Plagiarism and the Culture War: The Writings of MLK Jr.

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Ronny Koch

Jan 19, 2022, 6:30:02 AM1/19/22
by Daniel J. Flynn of

“Three death threats, one left hook to the jaw, 40 rejections
from 40 publishers in 40 months, and a sold-out first edition.”

– Theodore Pappas

“Plagiarism and the Culture War is written with a sobriety that
is essential to effectively discussing such sensitive topics as
race and the shortcomings of a martyred hero. While
hagiographers may shout ‘racism’ at any hint of imperfection
attributed to the slain civil rights leader, Pappas’ courageous
work assures that they can no longer continue this smokescreen
with any legitimacy.”

– Campus Report

The Academic Cover-up of the King Plagiarism Story

Denizens of the campuses are fond of invoking the buzzword,
“diversity.” The frequency and carelessness with which the term
is used has obliterated any stable definition of this once
seemingly benign word. For those unfamiliar with campus
newspeak, the word “diversity” conjured up thoughts of variety
and difference. When academics talk about diversity, however,
the term is most often used as a euphemism for conformity.

At the University of North Carolina-Chapel Hill, an appreciation
of diversity (o the academic variety) translates into a history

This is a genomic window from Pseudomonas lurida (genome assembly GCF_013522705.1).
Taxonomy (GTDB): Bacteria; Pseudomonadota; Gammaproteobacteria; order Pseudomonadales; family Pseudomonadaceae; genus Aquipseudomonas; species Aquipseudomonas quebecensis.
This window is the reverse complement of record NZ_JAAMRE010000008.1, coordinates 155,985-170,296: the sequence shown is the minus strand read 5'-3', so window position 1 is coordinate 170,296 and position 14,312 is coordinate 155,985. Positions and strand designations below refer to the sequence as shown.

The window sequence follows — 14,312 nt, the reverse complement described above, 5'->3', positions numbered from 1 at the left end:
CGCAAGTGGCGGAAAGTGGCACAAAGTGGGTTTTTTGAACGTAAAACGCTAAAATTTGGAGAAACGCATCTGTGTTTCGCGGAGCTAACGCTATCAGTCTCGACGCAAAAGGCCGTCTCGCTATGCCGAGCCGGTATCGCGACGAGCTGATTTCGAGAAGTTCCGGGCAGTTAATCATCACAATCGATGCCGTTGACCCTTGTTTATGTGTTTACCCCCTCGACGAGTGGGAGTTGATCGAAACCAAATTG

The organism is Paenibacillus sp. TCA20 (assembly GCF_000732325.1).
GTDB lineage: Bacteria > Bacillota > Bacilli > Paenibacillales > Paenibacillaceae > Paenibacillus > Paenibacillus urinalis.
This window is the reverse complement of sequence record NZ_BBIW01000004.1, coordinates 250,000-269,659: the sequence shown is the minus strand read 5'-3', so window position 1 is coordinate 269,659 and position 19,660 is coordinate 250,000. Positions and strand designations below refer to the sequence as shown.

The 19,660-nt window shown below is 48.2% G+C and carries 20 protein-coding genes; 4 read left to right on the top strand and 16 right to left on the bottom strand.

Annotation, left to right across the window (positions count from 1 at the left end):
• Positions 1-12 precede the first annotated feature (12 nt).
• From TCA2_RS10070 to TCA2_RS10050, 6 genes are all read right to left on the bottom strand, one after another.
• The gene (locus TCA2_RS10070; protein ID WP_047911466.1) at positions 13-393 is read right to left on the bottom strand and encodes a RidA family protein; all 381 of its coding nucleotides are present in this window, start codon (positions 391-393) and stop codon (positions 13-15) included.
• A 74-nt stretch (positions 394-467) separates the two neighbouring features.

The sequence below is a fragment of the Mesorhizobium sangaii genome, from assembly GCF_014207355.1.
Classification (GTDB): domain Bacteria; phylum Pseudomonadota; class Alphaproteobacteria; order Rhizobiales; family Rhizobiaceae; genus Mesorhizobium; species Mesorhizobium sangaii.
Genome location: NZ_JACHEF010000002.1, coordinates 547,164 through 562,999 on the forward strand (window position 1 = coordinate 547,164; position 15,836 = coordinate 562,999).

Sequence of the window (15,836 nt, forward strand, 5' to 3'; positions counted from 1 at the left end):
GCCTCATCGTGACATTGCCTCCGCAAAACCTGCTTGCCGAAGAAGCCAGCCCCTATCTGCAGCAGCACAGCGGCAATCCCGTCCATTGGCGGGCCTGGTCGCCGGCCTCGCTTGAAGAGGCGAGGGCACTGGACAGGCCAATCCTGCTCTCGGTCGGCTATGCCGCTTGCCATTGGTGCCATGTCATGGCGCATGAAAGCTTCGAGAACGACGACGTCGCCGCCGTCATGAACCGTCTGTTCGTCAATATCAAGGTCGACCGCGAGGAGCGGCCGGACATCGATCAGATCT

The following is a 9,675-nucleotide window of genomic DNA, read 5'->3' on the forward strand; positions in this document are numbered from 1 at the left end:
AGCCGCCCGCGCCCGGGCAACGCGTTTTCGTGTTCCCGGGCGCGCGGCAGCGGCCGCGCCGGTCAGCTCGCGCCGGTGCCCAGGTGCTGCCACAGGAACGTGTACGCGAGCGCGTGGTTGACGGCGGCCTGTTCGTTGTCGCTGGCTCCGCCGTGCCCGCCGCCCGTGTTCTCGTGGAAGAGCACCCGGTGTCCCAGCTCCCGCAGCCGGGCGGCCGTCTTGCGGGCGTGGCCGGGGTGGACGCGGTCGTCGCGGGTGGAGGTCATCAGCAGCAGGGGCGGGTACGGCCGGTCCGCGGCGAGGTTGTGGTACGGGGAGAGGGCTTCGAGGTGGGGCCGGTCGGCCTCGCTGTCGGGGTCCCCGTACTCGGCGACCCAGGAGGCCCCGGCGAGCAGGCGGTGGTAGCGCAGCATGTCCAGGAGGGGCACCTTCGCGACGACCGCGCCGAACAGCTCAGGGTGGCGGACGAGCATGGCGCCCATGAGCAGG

department that houses 49 registered Democrats and one
Republican. A fairly recent study gave Democrats a 22 to 2 among
Stanford’s historians. The University of Colorado-Boulder is
similarly inclined toward diversity, putting forth 27 history
professors enrolled in the Democratic Party and zero in the GOP.
Cornell and Dartmouth shout Republican history faculty members
as well, with 29 and 10 Democrats, respectively.

This Alice-in-Wonderland concept of diversity often leads to the
promotion of ideas of dubious scholarship. A “gay” Lincoln,
Africans discovering the Americas, and special “women’s ways of
knowing” are just a few ideas that are given much credence in
higher education. While much of what is taught in America’s
lecture halls is certainly disturbing, a more serious affront to
legitimate scholarship is academia’s sins of omission. The level-
headed will always dismiss what is frivolous and included in the
curriculum. What is sound and excluded will never even make it
to the realm of debate.

One such omission is the painful work of Theodore Pappas
unveiling Martin Luther King as an habitual plagiarist. As
Pappas notes in Plagiarism and the Culture War, “No one suffers
the pangs and arrows of outrageous fortune like the exposer of a
famous plagiarist, for it is he, not the sinner and certainly
not the sin, who becomes the center of debate, the target of
abuse, and the victim of the hot and harsh lights of public

And suffer Pappas has. Since exposing King as a plagiarist in
1990, Pappas notes that he has received numerous threatening